Classic Computer Magazine Archive ST-Log ISSUE 35 / AUGUST 1989 / PAGE 26





Typing in a BASIC program listing can be a frustrating and time-consuming task. Just one mistyped character will frequently render a program completely unusable. So to ensure that your program will run correctly, the entire listing must be checked character by character against the original. This can take many hours. To make matters worse, you can't trust your own eyes. Do you know how easy it is to overlook an O where a 0 is supposed to be?

Typing checkers like ST-Check take over the arduous task of proofreading your program files. Using this program can cut down your debugging time by a huge factor. When the checker's output matches that published with the listing, you can be sure your typing is accurate.


When you run ST-Check against itself, you will get one of several results. The program may just give up and crash. In that case, go through the listing character by character until you find your typing error.

A second possibility is that the program will run okay, but will create all bad checksum data. This may indicate an error somewhere between Lines 80 and 420. Find the typo and correct it.

The last possibility is that the checksum data will have only a few bad values. In this case, use the normal method detailed below to locate your errors.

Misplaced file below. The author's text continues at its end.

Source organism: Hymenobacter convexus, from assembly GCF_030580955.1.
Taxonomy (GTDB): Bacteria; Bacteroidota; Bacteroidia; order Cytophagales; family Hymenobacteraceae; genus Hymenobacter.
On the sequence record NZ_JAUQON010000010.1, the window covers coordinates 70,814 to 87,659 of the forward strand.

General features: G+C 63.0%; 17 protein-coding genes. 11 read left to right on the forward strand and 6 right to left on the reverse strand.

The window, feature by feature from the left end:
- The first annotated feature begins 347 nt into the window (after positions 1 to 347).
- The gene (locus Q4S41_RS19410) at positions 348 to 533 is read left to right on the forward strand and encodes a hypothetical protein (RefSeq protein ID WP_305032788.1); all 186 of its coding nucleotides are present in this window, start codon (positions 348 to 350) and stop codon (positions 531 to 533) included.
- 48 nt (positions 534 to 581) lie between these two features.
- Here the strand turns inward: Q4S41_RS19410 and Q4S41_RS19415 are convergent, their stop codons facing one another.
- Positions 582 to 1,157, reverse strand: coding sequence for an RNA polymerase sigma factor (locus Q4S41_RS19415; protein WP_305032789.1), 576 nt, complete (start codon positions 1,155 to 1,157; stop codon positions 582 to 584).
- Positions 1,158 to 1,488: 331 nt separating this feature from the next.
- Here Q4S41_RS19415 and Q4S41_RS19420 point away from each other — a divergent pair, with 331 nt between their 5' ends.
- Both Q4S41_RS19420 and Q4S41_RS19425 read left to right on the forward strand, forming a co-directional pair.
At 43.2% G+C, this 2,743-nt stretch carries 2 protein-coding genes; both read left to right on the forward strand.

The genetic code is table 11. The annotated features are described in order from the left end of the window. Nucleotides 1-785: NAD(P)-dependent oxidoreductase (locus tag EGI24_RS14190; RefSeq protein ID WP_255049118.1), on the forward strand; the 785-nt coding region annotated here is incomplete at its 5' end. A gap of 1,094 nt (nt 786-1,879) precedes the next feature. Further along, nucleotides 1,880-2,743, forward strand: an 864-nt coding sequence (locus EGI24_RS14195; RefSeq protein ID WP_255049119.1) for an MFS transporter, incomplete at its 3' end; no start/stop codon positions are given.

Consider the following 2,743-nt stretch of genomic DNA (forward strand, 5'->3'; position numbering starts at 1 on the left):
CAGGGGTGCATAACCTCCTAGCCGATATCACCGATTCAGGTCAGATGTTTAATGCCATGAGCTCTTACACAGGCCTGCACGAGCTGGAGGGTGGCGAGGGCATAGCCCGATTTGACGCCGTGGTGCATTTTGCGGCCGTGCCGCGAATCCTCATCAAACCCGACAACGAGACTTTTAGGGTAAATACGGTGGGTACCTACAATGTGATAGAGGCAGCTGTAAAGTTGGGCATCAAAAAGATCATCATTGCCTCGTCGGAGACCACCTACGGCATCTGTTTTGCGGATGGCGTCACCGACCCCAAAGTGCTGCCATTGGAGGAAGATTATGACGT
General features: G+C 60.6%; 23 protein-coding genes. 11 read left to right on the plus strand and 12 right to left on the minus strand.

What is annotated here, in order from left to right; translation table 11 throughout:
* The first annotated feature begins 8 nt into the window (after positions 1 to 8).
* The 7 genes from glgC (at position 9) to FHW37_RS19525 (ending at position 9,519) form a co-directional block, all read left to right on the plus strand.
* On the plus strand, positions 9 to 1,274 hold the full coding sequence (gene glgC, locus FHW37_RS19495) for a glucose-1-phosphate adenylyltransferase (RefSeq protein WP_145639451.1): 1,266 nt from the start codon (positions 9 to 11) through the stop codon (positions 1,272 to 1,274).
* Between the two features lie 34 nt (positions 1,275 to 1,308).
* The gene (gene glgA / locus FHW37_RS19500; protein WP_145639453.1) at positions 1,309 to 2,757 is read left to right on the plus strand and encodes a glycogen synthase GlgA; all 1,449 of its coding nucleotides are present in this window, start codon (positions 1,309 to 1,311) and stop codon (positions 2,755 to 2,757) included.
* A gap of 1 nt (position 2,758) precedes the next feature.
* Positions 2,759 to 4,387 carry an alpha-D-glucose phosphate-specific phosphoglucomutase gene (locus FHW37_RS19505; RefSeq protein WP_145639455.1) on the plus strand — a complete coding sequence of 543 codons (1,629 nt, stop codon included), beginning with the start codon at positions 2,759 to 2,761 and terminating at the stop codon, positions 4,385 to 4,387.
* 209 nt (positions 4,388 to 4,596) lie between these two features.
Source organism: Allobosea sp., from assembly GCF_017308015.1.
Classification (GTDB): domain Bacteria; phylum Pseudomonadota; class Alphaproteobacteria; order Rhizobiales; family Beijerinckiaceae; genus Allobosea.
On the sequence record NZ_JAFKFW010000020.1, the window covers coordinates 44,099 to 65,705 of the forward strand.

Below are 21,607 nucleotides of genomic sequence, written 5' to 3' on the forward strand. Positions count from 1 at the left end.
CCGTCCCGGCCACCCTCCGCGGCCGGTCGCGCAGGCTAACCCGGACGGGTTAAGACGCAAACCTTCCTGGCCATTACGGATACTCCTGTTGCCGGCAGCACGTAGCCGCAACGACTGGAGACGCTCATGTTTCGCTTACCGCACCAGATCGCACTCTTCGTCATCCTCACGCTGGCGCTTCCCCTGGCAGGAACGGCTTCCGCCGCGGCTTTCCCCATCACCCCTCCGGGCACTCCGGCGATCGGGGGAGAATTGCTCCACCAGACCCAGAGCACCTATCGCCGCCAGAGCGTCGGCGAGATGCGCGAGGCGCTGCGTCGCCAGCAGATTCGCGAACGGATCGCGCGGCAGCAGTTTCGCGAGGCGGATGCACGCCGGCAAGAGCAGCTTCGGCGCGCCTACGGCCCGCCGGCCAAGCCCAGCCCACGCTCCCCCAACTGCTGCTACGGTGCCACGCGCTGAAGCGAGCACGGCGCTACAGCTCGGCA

Warning: Until you get your checksum data for ST-Check to match the data following the listing, you can't trust it to proofread other programs.

Using ST-Check

When you finish typing a ST BASIC program listing from the magazine, save a copy to your disk, and then run ST-Check. The program will first ask for a filename. Type in the name for the program you wish checked (the one you just saved to the disk), and press RETURN. You'll then be asked for a "bug" name. Enter a filename for the checksum file (this can be any name not already on the disk), followed by RETURN.

ST-Check will now proofread the program. When the checking process is complete, you'll have a file on your disk (saved under your bug name) which contains the checksum data for the program checked.

Check the last value of each line. If it matches the value in the published checksum data, go on to the next. If it doesn't match, you've got a typo.

To find the error, look at the line number of the data statement in which the bad value occurred. This number is equivalent to the first program line the data evaluates. Let's call this "Line X." Count the entries in the data line until you get to the bad value. We'll call this count "Y." Now look at the program you typed in. Starting with and including Line X, count down Y lines. The line you end up on will be the one containing the typo.

Correct the error, and then rerun ST-Check. When you get all the checksum data to match that published in the magazine, your new program is ready to run.

Passing the buck

Okay, friends. Here's where the truth comes to the fore. I can take only minimal credit for ST-Check, as it's virtually a direct translation from D:CHECK2 (ANALOG #16) by Istvan Mohos and Tom Hudson. All accolades and tribute should be directed to those two fine gentlemen. I'm sure they'll divvy it up fairly, and perhaps pass a small share onto me. Thanks, guys!

You may now type in this month's ST BASIC program, secure in the knowledge that the searching eye of ST-Check is primed and ready.